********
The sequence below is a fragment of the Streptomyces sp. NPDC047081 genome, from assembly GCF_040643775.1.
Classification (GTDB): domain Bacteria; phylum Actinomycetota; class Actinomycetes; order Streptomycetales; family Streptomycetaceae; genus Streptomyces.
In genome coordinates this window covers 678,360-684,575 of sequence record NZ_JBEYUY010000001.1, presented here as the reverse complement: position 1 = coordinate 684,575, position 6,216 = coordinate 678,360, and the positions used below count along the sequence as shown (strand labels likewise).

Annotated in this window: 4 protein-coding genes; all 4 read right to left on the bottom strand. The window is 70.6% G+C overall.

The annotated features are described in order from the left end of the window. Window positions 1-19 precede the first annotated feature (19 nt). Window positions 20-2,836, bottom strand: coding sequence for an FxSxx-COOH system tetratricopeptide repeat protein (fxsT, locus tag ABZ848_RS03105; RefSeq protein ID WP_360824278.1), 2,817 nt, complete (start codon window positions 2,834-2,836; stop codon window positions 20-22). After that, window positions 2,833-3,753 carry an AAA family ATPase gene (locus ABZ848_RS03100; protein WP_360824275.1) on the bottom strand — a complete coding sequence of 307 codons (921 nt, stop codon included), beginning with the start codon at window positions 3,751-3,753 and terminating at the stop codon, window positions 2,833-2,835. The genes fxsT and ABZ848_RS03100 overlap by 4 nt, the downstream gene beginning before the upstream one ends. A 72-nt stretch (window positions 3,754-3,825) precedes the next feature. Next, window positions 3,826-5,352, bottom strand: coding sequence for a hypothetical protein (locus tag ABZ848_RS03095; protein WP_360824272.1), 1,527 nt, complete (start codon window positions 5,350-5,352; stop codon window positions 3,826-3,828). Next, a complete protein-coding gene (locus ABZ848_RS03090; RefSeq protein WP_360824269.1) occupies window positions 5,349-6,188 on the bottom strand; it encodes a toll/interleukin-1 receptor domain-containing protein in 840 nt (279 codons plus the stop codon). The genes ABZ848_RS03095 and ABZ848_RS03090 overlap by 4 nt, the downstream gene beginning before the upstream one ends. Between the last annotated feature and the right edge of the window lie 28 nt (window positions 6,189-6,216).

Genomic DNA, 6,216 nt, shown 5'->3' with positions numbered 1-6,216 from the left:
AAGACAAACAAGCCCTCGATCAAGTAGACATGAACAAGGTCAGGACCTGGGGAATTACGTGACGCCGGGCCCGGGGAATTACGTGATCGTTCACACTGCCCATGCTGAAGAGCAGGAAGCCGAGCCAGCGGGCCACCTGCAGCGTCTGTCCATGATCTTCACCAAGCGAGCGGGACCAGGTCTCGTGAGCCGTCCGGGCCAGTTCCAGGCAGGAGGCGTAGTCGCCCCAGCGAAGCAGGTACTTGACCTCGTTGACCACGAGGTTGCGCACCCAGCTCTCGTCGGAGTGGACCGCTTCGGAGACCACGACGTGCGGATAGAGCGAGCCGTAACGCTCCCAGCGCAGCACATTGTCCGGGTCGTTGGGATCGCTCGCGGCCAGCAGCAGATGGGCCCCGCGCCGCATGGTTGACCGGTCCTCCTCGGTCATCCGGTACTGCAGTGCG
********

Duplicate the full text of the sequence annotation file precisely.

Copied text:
The sequence below is a fragment of the Streptomyces sp. NPDC047081 genome, from assembly GCF_040643775.1.
Classification (GTDB): domain Bacteria; phylum Actinomycetota; class Actinomycetes; order Streptomycetales; family Streptomycetaceae; genus Streptomyces.
In genome coordinates this window covers 678,360-684,575 of sequence record NZ_JBEYUY010000001.1, presented here as the reverse complement: position 1 = coordinate 684,575, position 6,216 = coordinate 678,360, and the positions used below count along the sequence as shown (strand labels likewise).

Annotated in this window: 4 protein-coding genes; all 4 read right to left on the bottom strand. The window is 70.6% G+C overall.

The annotated features are described in order from the left end of the window. Window positions 1-19 precede the first annotated feature (19 nt). Window positions 20-2,836, bottom strand: coding sequence for an FxSxx-COOH system tetratricopeptide repeat protein (fxsT, locus tag ABZ848_RS03105; RefSeq protein ID WP_360824278.1), 2,817 nt, complete (start codon window positions 2,834-2,836; stop codon window positions 20-22). After that, window positions 2,833-3,753 carry an AAA family ATPase gene (locus ABZ848_RS03100; protein WP_360824275.1) on the bottom strand — a complete coding sequence of 307 codons (921 nt, stop codon included), beginning with the start codon at window positions 3,751-3,753 and terminating at the stop codon, window positions 2,833-2,835. The genes fxsT and ABZ848_RS03100 overlap by 4 nt, the downstream gene beginning before the upstream one ends. A 72-nt stretch (window positions 3,754-3,825) precedes the next feature. Next, window positions 3,826-5,352, bottom strand: coding sequence for a hypothetical protein (locus tag ABZ848_RS03095; protein WP_360824272.1), 1,527 nt, complete (start codon window positions 5,350-5,352; stop codon window positions 3,826-3,828). Next, a complete protein-coding gene (locus ABZ848_RS03090; RefSeq protein WP_360824269.1) occupies window positions 5,349-6,188 on the bottom strand; it encodes a toll/interleukin-1 receptor domain-containing protein in 840 nt (279 codons plus the stop codon). The genes ABZ848_RS03095 and ABZ848_RS03090 overlap by 4 nt, the downstream gene beginning before the upstream one ends. Between the last annotated feature and the right edge of the window lie 28 nt (window positions 6,189-6,216).

Genomic DNA, 6,216 nt, shown 5'->3' with positions numbered 1-6,216 from the left:
AAGACAAACAAGCCCTCGATCAAGTAGACATGAACAAGGTCAGGACCTGGGGAATTACGTGACGCCGGGCCCGGGGAATTACGTGATCGTTCACACTGCCCATGCTGAAGAGCAGGAAGCCGAGCCAGCGGGCCACCTGCAGCGTCTGTCCATGATCTTCACCAAGCGAGCGGGACCAGGTCTCGTGAGCCGTCCGGGCCAGTTCCAGGCAGGAGGCGTAGTCGCCCCAGCGAAGCAGGTACTTGACCTCGTTGACCACGAGGTTGCGCACCCAGCTCTCGTCGGAGTGGACCGCTTCGGAGACCACGACGTGCGGATAGAGCGAGCCGTAACGCTCCCAGCGCAGCACATTGTCCGGGTCGTTGGGATCGCTCGCGGCCAGCAGCAGATGGGCCCCGCGCCGCATGGTTGACCGGTCCTCCTCGGTCATCCGGTACTGCAGTGCG